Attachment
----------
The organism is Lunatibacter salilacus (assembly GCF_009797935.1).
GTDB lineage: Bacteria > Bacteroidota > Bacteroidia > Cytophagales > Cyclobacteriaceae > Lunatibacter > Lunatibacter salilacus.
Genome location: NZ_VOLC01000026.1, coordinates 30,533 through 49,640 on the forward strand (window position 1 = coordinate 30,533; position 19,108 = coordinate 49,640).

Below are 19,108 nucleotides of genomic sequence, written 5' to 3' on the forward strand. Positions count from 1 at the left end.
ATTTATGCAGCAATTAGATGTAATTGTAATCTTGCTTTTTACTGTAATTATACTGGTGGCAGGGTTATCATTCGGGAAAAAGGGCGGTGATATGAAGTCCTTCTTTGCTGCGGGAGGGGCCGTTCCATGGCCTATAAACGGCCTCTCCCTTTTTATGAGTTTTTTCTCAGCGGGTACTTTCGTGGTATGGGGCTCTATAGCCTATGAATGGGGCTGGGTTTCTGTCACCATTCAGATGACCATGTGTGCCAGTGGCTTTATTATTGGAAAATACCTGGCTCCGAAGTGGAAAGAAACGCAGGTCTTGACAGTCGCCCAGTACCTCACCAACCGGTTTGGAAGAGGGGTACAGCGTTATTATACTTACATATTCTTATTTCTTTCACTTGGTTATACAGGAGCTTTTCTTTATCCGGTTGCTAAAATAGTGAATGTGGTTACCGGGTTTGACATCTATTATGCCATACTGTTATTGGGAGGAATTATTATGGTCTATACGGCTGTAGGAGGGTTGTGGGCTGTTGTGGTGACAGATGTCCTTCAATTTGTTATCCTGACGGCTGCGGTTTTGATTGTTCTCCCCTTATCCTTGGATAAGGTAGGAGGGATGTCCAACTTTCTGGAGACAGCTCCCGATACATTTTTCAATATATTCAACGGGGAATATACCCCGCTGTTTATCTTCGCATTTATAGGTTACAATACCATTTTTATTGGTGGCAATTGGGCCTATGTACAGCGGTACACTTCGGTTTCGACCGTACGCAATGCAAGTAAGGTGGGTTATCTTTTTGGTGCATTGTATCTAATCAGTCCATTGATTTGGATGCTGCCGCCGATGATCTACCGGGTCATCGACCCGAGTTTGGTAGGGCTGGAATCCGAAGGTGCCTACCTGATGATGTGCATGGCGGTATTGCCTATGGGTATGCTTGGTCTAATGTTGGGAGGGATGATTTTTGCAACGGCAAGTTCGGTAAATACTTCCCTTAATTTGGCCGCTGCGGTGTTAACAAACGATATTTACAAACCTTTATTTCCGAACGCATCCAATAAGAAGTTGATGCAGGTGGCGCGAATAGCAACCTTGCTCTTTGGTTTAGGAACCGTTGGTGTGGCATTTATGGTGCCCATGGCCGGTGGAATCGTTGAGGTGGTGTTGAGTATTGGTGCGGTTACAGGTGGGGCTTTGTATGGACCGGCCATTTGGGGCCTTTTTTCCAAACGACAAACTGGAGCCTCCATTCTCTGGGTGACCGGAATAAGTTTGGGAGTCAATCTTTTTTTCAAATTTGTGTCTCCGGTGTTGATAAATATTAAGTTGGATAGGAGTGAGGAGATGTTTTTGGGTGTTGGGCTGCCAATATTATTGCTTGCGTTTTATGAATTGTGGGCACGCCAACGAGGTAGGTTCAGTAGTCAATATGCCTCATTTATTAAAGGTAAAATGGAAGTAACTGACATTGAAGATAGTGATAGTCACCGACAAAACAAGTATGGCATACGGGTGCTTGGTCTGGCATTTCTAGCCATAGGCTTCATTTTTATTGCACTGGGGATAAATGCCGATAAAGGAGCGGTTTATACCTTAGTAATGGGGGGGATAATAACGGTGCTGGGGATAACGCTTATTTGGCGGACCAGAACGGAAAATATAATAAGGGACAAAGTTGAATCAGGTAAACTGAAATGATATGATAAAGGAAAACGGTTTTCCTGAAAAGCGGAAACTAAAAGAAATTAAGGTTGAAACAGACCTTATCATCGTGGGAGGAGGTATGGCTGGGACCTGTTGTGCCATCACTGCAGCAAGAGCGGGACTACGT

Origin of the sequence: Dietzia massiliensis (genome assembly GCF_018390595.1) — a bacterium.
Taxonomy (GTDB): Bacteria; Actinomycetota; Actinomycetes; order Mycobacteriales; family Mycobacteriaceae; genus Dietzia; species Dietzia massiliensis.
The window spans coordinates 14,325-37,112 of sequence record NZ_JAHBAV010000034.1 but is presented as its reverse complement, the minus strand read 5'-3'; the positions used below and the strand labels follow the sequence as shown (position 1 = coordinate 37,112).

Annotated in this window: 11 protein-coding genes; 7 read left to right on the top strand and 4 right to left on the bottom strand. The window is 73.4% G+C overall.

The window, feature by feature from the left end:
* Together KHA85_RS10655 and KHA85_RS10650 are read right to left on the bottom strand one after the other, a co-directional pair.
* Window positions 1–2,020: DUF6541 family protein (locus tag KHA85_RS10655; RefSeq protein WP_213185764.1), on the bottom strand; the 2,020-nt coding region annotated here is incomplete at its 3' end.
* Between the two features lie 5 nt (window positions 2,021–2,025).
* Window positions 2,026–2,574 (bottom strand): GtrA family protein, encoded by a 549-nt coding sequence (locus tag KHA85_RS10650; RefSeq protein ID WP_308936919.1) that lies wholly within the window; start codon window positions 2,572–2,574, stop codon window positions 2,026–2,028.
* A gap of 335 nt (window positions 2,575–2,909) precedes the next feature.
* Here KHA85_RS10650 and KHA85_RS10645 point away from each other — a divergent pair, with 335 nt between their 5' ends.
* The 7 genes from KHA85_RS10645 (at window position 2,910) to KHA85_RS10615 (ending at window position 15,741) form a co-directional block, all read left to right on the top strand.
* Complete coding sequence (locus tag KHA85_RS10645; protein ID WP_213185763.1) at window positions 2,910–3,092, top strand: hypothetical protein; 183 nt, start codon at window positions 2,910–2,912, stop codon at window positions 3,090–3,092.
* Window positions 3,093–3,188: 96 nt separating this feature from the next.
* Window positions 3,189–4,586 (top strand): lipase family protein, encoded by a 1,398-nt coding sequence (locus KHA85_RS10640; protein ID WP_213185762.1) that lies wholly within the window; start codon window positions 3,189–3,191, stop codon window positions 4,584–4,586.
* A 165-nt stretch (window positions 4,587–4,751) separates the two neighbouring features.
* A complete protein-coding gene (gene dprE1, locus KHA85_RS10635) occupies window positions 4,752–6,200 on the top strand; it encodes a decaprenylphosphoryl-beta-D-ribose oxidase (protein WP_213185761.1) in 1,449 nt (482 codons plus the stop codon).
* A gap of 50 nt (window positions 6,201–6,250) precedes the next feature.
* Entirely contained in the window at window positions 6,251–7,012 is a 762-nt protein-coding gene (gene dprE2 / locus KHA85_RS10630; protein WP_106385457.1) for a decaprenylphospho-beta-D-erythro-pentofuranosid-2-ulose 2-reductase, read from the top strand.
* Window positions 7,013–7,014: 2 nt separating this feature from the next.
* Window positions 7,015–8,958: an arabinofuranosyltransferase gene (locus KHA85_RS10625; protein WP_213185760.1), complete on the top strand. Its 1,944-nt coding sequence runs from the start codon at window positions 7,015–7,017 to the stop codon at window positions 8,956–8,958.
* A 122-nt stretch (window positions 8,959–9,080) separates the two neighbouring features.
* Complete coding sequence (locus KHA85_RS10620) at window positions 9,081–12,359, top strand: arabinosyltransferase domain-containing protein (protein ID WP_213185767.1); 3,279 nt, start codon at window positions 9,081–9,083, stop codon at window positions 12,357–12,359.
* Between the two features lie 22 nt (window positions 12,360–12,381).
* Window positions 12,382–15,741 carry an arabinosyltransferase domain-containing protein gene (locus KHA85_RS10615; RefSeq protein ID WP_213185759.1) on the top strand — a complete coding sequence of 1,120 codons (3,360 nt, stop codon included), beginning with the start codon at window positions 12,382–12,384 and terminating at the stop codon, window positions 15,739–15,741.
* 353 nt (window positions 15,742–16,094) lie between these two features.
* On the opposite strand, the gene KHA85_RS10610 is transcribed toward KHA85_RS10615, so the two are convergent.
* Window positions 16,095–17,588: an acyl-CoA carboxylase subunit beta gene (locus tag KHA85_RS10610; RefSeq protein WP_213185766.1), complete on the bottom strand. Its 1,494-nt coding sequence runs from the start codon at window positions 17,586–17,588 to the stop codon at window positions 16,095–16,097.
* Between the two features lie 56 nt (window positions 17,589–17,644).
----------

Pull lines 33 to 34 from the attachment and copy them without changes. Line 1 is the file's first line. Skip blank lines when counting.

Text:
* Window positions 16,095–17,588: an acyl-CoA carboxylase subunit beta gene (locus tag KHA85_RS10610; RefSeq protein WP_213185766.1), complete on the bottom strand. Its 1,494-nt coding sequence runs from the start codon at window positions 17,586–17,588 to the stop codon at window positions 16,095–16,097.
* Between the two features lie 56 nt (window positions 17,589–17,644).